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  • Writer's pictureDon McIntosh

Review of: Commissioned with Power, by Ernest Musekiwa


Commissioned with Power: Understanding the Nature and Purpose of our God-Given Authority in Evangelism

Dr. Ernest Musekiwa

Christian Missions Theological College & Seminary, 2013

154 pages


Pastor, teacher, author of numerous books and sincere man of God on a mission, Dr. Ernest Musekiwa in Commissioned with Power issues a clear and compelling call for ordinary believers to rise up in faith and obey the Great Commission of Christ in the power of the Spirit.

Our Commission, argues Musekiwa, actually has its roots way back in the historical-spiritual narrative of Genesis. There at the beginning a very basic truth was painfully, repeatedly revealed: "the inadequacy of man without God." Unfortunately, by heeding the tempting voice of Satan humanity lost its freedom and security in Christ. And humanity remains lost, for the same scenario in Eden has been replaying, over and over, for all of human history.

The Old Testament, Genesis included, points to a Savior. Thus when the time was right God sent forth his Son to bear the sins of the world (Gal. 4:4; 1 Tim. 1:15). As the book of Hebrews outlines in detail, Jesus displaced the old system of blood sacrifice, confession and ritual cleansing by sacrificing himself once (one time) and for all (for everyone). But because Christ's salvation can only be had by faith, and faith can only be had by hearing the gospel, believers have been commissioned to spread the gospel.

Though technically referring to a brief passage at the close of Matthew, the Great Commission can be seen in all four Gospels. Whether the instruction is to "go and make disciples" (Matthew), to "go and preach the gospel" (Mark), to preach "repentance and remission of sins to all nations" (Luke), or to be sent "even as the Father has sent me" (John), the essential mandate is the same. Jesus came preaching, teaching and healing; and he calls us to the same ministry. We not only preach but practice the Commission.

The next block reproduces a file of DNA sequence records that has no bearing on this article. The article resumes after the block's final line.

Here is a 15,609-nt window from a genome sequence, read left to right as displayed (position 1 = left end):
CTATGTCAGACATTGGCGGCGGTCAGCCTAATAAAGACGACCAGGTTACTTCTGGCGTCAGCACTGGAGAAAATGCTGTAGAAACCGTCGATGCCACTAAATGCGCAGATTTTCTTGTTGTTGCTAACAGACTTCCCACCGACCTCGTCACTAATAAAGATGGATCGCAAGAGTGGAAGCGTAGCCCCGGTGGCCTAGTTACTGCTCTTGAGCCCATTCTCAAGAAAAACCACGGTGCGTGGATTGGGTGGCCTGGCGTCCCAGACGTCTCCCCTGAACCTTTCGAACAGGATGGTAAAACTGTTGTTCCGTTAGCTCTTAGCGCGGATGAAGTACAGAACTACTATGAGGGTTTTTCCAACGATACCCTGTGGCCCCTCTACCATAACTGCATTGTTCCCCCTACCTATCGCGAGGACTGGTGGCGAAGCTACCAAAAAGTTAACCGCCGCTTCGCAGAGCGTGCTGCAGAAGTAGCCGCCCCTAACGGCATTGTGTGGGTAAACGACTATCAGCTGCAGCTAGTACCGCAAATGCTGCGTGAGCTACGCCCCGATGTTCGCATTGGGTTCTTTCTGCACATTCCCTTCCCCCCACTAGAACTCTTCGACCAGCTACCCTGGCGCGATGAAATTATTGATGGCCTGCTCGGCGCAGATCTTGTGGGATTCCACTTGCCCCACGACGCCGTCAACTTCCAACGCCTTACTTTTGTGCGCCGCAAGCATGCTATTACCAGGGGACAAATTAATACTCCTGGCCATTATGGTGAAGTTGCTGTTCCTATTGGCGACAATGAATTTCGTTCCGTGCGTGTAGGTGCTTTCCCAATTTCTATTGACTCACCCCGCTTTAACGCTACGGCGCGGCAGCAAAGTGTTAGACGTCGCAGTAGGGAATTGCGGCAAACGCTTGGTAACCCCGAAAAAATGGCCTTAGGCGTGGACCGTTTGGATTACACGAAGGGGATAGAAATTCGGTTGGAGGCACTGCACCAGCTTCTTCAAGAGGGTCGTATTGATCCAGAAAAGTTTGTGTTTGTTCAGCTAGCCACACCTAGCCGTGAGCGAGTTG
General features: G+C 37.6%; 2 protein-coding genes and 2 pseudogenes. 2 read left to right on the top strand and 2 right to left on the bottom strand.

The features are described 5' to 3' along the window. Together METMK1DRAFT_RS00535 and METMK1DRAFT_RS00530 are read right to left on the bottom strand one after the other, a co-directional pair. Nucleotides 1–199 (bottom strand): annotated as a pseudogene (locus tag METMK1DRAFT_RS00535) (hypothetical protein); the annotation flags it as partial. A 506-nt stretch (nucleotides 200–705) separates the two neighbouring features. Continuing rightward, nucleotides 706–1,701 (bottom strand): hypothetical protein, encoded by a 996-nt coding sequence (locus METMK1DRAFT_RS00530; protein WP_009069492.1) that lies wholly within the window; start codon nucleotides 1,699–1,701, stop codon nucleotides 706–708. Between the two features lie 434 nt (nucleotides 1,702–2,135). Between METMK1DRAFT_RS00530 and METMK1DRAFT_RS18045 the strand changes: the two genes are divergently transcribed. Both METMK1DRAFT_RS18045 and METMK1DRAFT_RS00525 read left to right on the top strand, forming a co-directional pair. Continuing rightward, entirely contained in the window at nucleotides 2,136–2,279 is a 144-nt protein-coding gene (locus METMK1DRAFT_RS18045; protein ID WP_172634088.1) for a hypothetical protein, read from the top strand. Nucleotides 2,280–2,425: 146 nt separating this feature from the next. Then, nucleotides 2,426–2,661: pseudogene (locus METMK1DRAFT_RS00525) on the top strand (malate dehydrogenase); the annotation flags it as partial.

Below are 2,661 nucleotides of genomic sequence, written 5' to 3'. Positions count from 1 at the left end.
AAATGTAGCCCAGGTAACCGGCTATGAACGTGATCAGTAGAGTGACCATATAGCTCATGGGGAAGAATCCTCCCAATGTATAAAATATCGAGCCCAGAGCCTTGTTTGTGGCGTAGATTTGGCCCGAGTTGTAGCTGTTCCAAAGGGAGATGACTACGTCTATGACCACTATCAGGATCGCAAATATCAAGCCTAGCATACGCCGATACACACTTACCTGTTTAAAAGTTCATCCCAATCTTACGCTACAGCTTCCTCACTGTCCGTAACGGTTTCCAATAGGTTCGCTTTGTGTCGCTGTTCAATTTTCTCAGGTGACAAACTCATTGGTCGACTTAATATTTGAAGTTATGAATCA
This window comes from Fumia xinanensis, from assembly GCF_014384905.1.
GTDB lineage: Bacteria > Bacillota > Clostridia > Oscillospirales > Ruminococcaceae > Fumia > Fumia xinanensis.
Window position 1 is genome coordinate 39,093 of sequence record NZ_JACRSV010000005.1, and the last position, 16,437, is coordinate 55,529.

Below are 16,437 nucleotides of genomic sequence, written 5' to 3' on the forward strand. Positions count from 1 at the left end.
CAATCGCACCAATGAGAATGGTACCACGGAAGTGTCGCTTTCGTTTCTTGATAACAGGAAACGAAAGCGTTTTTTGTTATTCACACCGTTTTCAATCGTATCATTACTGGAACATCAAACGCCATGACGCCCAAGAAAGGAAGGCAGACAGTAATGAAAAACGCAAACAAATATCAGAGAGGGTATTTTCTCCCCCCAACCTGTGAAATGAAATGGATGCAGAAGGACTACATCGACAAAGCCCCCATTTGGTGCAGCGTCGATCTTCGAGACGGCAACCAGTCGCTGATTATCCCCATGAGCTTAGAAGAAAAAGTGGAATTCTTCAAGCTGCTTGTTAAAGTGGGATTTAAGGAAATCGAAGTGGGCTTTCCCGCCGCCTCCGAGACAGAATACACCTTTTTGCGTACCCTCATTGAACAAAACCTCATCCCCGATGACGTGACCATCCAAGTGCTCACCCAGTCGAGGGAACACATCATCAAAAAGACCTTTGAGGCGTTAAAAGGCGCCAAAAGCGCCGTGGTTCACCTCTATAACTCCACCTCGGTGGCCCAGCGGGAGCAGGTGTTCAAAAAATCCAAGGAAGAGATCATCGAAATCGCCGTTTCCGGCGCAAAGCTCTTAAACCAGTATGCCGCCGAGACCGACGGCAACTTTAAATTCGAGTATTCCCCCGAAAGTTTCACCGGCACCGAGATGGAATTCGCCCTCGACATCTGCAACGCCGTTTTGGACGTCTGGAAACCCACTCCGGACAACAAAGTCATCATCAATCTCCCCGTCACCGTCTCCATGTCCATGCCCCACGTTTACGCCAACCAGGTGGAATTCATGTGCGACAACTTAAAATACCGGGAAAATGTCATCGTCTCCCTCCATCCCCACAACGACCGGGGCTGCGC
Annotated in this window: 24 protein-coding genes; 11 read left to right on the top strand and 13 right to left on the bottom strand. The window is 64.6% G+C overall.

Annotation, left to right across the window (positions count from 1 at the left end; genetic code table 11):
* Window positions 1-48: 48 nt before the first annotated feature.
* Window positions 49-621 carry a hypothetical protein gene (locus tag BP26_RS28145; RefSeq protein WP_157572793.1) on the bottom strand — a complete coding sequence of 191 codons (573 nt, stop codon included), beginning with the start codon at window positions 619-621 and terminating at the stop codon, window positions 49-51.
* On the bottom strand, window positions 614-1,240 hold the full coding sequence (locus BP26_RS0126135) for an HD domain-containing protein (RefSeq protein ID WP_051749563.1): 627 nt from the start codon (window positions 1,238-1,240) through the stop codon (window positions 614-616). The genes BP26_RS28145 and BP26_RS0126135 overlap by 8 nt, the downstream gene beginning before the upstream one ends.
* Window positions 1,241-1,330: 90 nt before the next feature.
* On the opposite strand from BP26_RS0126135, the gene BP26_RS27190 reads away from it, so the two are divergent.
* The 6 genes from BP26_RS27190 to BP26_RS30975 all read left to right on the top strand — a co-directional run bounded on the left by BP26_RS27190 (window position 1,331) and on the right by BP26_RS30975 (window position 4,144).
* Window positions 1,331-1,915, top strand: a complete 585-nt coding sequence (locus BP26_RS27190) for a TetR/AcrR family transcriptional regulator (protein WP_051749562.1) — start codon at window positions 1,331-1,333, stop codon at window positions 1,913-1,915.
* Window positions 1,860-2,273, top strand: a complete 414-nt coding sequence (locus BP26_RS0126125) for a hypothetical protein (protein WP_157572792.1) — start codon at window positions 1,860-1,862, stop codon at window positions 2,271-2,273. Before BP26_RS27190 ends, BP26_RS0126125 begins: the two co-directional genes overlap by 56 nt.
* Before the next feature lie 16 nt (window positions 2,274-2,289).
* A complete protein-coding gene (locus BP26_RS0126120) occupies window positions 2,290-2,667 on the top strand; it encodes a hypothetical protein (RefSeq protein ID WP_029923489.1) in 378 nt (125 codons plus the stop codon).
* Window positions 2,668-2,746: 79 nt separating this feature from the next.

With this historical-theological foundation laid, the book proceeds to a defense of miracles and critique of cessationism, the belief that miracles ceased with the passing of the apostles of Christ. Here Dr. Musekiwa speaks from experience, having witnessed healings and deliverance from evil spirits firsthand, often through his own fledgling ministry as a child in Zimbabwe, Africa. He recounts incidents involving not only miracles of healing but the power of witchcraft and curses. When instructed as a young disciple on the Commission and various calls to evangelism in the New Testament, he recalls, he was therefore ready to preach in the power of the Holy Spirit.

From here Musekiwa begins a defense of miracles taking place to the present day based upon New Testament exegesis. His argument begins with an appeal to Jesus answering his Jewish critics by asserting that he and the Father were actively working (John 5:17-30). Whereas the scribes and Pharisees believed that miracles were for certain times but not others (e.g. the Sabbath), Jesus maintained the right and authority to work miracles at his own discretion. Musekiwa addresses among other texts the most popular proof-text for cessationists, 1 Cor 13:10, where Paul argues that "when that which is perfect has come, that which is in part will be done away." In arguing that "that which is perfect" is a reference to the completed New Testament canon, cessationists effectively create a "book-religion Christianity." The problem here is that we are not called to worship the book, but its divine Author. The book itself urges us repeatedly to place our faith in Christ, and Christ himself reminded listeners that the Scriptures "testify of Me" (John 5:39). Jesus is himself the Living Word.